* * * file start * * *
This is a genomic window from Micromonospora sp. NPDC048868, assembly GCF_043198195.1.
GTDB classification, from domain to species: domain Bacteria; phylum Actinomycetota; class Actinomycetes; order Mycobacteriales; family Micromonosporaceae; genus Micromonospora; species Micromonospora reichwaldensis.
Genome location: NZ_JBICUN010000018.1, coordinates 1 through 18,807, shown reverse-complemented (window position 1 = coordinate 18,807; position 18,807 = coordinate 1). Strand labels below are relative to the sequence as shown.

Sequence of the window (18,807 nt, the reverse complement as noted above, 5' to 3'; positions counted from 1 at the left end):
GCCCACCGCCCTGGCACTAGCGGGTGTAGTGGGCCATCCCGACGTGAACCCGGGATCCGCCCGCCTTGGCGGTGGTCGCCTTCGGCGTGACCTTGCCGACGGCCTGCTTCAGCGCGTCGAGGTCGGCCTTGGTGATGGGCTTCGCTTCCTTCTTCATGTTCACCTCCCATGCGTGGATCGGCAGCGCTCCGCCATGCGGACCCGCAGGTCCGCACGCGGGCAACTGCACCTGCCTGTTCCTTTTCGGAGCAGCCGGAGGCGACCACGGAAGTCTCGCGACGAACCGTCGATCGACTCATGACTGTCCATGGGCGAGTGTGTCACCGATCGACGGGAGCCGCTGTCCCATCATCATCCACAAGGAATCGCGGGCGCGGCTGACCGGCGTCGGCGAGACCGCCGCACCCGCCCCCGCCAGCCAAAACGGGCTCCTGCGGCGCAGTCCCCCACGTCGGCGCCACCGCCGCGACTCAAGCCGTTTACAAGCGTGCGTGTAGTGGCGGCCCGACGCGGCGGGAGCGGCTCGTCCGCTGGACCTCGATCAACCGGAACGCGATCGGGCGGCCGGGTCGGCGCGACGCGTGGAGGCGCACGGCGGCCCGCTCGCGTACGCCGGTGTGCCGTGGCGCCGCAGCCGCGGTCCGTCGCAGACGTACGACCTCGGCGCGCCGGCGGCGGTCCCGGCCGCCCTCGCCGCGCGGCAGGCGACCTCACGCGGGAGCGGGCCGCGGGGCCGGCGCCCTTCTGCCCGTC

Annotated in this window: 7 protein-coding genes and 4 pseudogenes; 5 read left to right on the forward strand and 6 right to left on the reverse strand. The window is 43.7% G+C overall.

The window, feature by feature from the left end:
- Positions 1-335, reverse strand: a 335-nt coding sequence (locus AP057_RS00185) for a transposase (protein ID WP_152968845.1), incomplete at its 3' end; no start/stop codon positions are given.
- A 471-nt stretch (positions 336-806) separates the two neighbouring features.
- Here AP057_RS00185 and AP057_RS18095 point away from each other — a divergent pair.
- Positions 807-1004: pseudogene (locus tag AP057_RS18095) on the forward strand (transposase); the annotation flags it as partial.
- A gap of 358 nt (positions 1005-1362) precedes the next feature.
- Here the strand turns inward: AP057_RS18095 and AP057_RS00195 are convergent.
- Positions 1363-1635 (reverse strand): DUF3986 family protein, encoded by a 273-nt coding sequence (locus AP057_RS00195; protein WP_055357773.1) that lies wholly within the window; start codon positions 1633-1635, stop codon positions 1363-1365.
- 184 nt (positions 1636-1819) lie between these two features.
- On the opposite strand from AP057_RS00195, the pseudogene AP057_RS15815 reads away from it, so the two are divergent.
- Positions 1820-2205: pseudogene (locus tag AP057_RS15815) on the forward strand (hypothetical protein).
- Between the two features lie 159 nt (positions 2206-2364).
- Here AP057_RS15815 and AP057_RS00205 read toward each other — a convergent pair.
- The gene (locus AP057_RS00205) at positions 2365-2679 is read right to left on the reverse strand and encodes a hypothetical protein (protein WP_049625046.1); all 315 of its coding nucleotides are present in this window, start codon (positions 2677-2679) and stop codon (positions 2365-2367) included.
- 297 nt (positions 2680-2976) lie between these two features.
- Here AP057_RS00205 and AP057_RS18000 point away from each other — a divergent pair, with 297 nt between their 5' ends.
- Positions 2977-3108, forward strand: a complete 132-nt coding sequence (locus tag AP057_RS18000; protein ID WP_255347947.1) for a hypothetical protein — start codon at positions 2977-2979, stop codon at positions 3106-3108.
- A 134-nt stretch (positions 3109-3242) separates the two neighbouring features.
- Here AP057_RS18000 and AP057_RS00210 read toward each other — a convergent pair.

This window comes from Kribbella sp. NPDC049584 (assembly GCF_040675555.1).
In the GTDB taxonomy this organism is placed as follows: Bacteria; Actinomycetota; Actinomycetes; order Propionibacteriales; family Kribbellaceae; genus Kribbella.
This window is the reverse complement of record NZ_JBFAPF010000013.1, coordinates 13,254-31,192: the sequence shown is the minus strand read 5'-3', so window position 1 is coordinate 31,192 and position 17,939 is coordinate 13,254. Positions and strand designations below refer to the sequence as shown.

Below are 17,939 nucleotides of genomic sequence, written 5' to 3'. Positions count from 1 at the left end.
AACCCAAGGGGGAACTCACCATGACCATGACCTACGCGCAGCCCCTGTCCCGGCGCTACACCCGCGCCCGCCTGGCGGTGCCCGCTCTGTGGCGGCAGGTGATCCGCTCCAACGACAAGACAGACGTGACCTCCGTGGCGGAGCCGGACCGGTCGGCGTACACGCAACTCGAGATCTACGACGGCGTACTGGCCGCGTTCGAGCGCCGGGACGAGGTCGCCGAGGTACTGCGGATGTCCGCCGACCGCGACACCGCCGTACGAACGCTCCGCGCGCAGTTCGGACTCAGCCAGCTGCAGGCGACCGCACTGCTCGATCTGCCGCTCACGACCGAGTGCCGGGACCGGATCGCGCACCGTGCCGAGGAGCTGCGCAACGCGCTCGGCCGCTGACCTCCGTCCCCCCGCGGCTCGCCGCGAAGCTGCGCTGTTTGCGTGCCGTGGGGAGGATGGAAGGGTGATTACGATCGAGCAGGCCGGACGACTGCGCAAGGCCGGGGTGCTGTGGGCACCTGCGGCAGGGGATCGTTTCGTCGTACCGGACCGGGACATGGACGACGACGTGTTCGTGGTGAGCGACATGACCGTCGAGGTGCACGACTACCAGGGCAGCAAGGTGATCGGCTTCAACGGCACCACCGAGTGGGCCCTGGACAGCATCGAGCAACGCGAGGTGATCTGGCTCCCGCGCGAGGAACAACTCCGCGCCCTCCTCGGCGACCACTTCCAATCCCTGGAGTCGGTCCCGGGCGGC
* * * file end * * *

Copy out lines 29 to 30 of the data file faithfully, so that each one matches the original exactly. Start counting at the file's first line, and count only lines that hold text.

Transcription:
Below are 17,939 nucleotides of genomic sequence, written 5' to 3'. Positions count from 1 at the left end.
AACCCAAGGGGGAACTCACCATGACCATGACCTACGCGCAGCCCCTGTCCCGGCGCTACACCCGCGCCCGCCTGGCGGTGCCCGCTCTGTGGCGGCAGGTGATCCGCTCCAACGACAAGACAGACGTGACCTCCGTGGCGGAGCCGGACCGGTCGGCGTACACGCAACTCGAGATCTACGACGGCGTACTGGCCGCGTTCGAGCGCCGGGACGAGGTCGCCGAGGTACTGCGGATGTCCGCCGACCGCGACACCGCCGTACGAACGCTCCGCGCGCAGTTCGGACTCAGCCAGCTGCAGGCGACCGCACTGCTCGATCTGCCGCTCACGACCGAGTGCCGGGACCGGATCGCGCACCGTGCCGAGGAGCTGCGCAACGCGCTCGGCCGCTGACCTCCGTCCCCCCGCGGCTCGCCGCGAAGCTGCGCTGTTTGCGTGCCGTGGGGAGGATGGAAGGGTGATTACGATCGAGCAGGCCGGACGACTGCGCAAGGCCGGGGTGCTGTGGGCACCTGCGGCAGGGGATCGTTTCGTCGTACCGGACCGGGACATGGACGACGACGTGTTCGTGGTGAGCGACATGACCGTCGAGGTGCACGACTACCAGGGCAGCAAGGTGATCGGCTTCAACGGCACCACCGAGTGGGCCCTGGACAGCATCGAGCAACGCGAGGTGATCTGGCTCCCGCGCGAGGAACAACTCCGCGCCCTCCTCGGCGACCACTTCCAATCCCTGGAGTCGGTCCCGGGCGGC